Katrina: Just The Beginning

It was the greatest feeling in the world - of certainty, looking into his eyes and knowing, love solidified in my heart. For the brief time, as we remained alone in each other’s presence, feeling open, unrestrained, I had forgotten where we were, and the circumstances that laid before us.

As dawn’s first light began to brighten the inn, and the commonroom started to rustle with the activity of the earliest travelers, I was forced to face the reality of the day ahead. How I could only dream that we return home, where our safety and our circumstance was assured. But our duty was not yet complete, and we could not turn back as our friends sat in danger. A determination replaced any fear that remained, an acceptance of whatever destiny that was before us at the garrison.

“I should wake Nellie,”  I glanced to the people gathering around us, glowing with the rosy light of morning.  “We need to get moving, I suppose.”

Jon nodded as I withdrew my hand from his and slipped quietly from the stool. I made my way up the stairs, angling for our room when I nearly collided with a flurry of Nellie, almost sprinting in my direction.  “Oh, I thought you had left without me!” she gasped, looking as if she had rolled out of bed in a great hurry.

“How could we?” I couldn't help a chuckle at her rough appearance and alarmed eyes. Looking her over once more, I swallowed my giggles and asked in all seriousness, “Are you ready?”


Mounted up on our newly-purchased-horses, it did not take us long to come in view of the garrison,  a spectacle of firm strength and power. It was something of a frightening sight, with sturdy, impenetrable walls and towers seeing all below. Guards were stationed at the gate, and soldiers paced back and forth atop the walls, bearing weaponry which glimmered silver in the sunlight. Our mission appeared impossible.

“We’re going to get eaten alive in there,” murmured Nellie, the first to speak in the extended silence.

Jon seemed not to hear her, focusing intensely at the problem at hand. He beckoned us off the road and into the forestry, dismounting and tying our horses so we could walk more quietly through the underbrush. I supposed we were searching for a way inside, Jon constantly cautioning us to remain as silent as possible as we made our way around the wide perimeter of the garrison. I felt as if a million eyes were watching us, but I continued to tell myself it was nothing.

We paused after our stroll around the place, making our way back to our tied horses. Finding no obvious weaknesses, I wondered desperately what we were going to do, time starting to slip away rapidly as I watched the sun in the sky.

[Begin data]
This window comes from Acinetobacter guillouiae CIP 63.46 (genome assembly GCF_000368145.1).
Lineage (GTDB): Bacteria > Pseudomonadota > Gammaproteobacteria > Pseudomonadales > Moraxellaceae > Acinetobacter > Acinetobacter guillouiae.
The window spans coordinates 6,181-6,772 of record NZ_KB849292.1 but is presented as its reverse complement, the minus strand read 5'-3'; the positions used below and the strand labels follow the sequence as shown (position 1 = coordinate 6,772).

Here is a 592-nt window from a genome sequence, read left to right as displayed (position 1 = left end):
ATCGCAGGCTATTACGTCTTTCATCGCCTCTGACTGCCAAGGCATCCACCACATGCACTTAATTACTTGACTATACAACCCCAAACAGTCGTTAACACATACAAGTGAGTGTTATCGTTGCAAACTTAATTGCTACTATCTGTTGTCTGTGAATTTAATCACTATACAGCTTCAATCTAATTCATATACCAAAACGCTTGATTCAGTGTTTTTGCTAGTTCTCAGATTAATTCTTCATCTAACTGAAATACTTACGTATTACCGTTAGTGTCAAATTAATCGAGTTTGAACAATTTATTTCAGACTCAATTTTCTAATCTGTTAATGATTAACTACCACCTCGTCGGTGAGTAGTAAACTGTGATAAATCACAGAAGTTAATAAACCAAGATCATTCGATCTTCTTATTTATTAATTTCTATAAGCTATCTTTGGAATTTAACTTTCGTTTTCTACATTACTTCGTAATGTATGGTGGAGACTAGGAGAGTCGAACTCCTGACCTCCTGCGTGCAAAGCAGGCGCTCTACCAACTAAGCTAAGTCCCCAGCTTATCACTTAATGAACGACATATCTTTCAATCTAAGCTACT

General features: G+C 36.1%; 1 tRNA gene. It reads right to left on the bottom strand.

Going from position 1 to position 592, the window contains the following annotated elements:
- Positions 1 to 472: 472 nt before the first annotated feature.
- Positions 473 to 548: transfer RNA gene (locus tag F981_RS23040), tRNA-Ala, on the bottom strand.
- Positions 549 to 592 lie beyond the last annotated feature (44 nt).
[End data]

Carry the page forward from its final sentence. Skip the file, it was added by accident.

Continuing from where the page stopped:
“How on earth are we ever going to get in there,” Nellie muttered after long, contemplative thought.

I swallowed nervously, looking at Jon, expecting answers but finding none. “Even if we get in, how are we going to get out?”

“You’re not.”

We swung around, our horses anxiously prancing around their makeshift posts as a gathering of soldiers stepped forward from the shadows of the surrounding woods, imprisoning us in a circle. My heart was racing and was thoughts were swirling. My eyes searched for an out but failed to find one. Jon reached for the sword at his hip, but it would be no use. We were severely outnumbered.

“Don’t even try,” muttered one, displaying a weapon of his own.  One, who appeared to be the leader of the group, stepped forward, summoning forward the man at his side. I could not contain a gasp upon seeing the man’s face, revealed by the beams of sunlight. It was the Sheriff from the village. Marty.

The supposed leader, standing beside Marty, raised an eyebrow at my reaction, before turning to him. “Is this them?”

The old village sheriff squinted at each of us, looking us over with his beady little eyes, even though I was sure he was already certain of our identity. Suddenly, I was furious. We should have killed him when we had the chance.  “Yes,” he grinned greedily, vengeance in his eyes. He pointed a stubby finger at Jon, saying, “That’s Jon Tillman, leader of their gang. And these are the exact pair of girls that was with him when they attacked.”

“You sure?” the leader asked, eyeing us himself. “Miss. Mays wouldn’t be very pleased if you hauled in the wrong people.”

“I’m positive!” Marty cried. “And what would be group of this sort be doin’ here? Exactly what Miss. Mays thinks their doin’!”  

“All right, then,” nodded the other man, beckoning for his men to gather us up. “Come on, let’s haul ‘em in.”  

I glanced at Jon and Nellie, as various guards took hold of us. A sinking disappointment settled in my gut, and you could see it in their eyes as well. The soldiers prodded us into line, roughly guiding us in the direction of the imposing garrison.

“Shoulda stayed home and cleaned house, little girl,” the man pushing me along muttered laughingly,  a few others joining in the jest. “You’ll be hangin’ with the rest of your friends soon enough.”

They prodded us through the gates, guards eyeing us in a similar manner as we passed by them.  I looked back as the gate closed behind us with a loud clatter, shutting us off from the rest of the world.

The End

345 comments about this exercise Feed